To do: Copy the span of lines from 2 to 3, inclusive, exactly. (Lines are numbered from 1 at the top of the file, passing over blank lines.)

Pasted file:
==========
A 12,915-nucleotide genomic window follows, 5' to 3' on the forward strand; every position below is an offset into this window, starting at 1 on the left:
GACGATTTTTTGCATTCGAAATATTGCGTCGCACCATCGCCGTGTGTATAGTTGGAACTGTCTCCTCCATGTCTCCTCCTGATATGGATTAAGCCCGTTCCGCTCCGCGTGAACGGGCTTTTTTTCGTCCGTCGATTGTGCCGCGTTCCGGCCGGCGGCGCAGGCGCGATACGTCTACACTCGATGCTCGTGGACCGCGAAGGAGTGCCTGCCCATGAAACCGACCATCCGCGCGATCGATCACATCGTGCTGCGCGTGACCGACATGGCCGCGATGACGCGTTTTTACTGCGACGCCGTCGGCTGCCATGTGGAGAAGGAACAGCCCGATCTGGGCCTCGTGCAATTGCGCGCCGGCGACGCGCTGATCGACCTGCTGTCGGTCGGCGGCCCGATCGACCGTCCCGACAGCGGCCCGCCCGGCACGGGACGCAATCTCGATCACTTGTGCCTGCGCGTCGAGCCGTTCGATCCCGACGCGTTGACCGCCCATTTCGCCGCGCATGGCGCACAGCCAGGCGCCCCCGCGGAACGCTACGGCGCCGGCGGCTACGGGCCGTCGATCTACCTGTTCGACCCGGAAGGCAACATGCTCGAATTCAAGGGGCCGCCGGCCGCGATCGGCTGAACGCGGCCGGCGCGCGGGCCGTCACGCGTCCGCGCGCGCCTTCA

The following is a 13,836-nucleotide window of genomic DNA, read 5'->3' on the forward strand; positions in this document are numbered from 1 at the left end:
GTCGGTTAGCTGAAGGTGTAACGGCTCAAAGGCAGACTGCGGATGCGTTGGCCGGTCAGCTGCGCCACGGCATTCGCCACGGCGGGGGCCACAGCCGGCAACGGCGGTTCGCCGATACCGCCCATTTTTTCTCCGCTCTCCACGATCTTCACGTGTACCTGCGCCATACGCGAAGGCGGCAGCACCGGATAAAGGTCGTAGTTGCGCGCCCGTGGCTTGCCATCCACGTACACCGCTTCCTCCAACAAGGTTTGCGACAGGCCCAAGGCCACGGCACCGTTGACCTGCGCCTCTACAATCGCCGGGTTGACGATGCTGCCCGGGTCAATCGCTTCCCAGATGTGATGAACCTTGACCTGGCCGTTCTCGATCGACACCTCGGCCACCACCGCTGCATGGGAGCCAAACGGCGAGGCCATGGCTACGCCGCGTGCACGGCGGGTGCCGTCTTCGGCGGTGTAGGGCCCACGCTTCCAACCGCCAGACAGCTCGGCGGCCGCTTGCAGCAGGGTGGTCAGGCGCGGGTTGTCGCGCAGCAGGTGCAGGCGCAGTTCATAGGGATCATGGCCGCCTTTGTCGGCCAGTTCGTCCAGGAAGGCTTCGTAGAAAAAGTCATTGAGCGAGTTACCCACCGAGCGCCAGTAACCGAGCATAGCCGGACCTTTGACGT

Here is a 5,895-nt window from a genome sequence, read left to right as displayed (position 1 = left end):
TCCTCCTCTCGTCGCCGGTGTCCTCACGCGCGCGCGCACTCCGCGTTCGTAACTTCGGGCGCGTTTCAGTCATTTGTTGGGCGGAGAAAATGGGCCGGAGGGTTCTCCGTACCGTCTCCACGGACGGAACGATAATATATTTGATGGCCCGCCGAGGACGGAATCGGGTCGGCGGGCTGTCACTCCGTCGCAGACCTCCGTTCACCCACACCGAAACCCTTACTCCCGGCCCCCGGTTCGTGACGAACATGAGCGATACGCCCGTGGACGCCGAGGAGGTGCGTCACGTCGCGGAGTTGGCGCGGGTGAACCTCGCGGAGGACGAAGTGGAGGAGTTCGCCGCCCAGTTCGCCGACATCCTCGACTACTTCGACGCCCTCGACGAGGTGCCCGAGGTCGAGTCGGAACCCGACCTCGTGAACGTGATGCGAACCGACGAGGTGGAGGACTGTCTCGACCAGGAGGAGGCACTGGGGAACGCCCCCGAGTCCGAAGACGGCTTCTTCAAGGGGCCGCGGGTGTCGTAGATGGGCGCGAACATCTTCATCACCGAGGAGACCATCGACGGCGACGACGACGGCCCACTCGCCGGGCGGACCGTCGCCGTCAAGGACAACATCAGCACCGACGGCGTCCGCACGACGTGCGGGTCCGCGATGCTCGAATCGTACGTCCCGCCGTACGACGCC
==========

GACGATTTTTTGCATTCGAAATATTGCGTCGCACCATCGCCGTGTGTATAGTTGGAACTGTCTCCTCCATGTCTCCTCCTGATATGGATTAAGCCCGTTCCGCTCCGCGTGAACGGGCTTTTTTTCGTCCGTCGATTGTGCCGCGTTCCGGCCGGCGGCGCAGGCGCGATACGTCTACACTCGATGCTCGTGGACCGCGAAGGAGTGCCTGCCCATGAAACCGACCATCCGCGCGATCGATCACATCGTGCTGCGCGTGACCGACATGGCCGCGATGACGCGTTTTTACTGCGACGCCGTCGGCTGCCATGTGGAGAAGGAACAGCCCGATCTGGGCCTCGTGCAATTGCGCGCCGGCGACGCGCTGATCGACCTGCTGTCGGTCGGCGGCCCGATCGACCGTCCCGACAGCGGCCCGCCCGGCACGGGACGCAATCTCGATCACTTGTGCCTGCGCGTCGAGCCGTTCGATCCCGACGCGTTGACCGCCCATTTCGCCGCGCATGGCGCACAGCCAGGCGCCCCCGCGGAACGCTACGGCGCCGGCGGCTACGGGCCGTCGATCTACCTGTTCGACCCGGAAGGCAACATGCTCGAATTCAAGGGGCCGCCGGCCGCGATCGGCTGAACGCGGCCGGCGCGCGGGCCGTCACGCGTCCGCGCGCGCCTTCA

The following is a 13,836-nucleotide window of genomic DNA, read 5'->3' on the forward strand; positions in this document are numbered from 1 at the left end: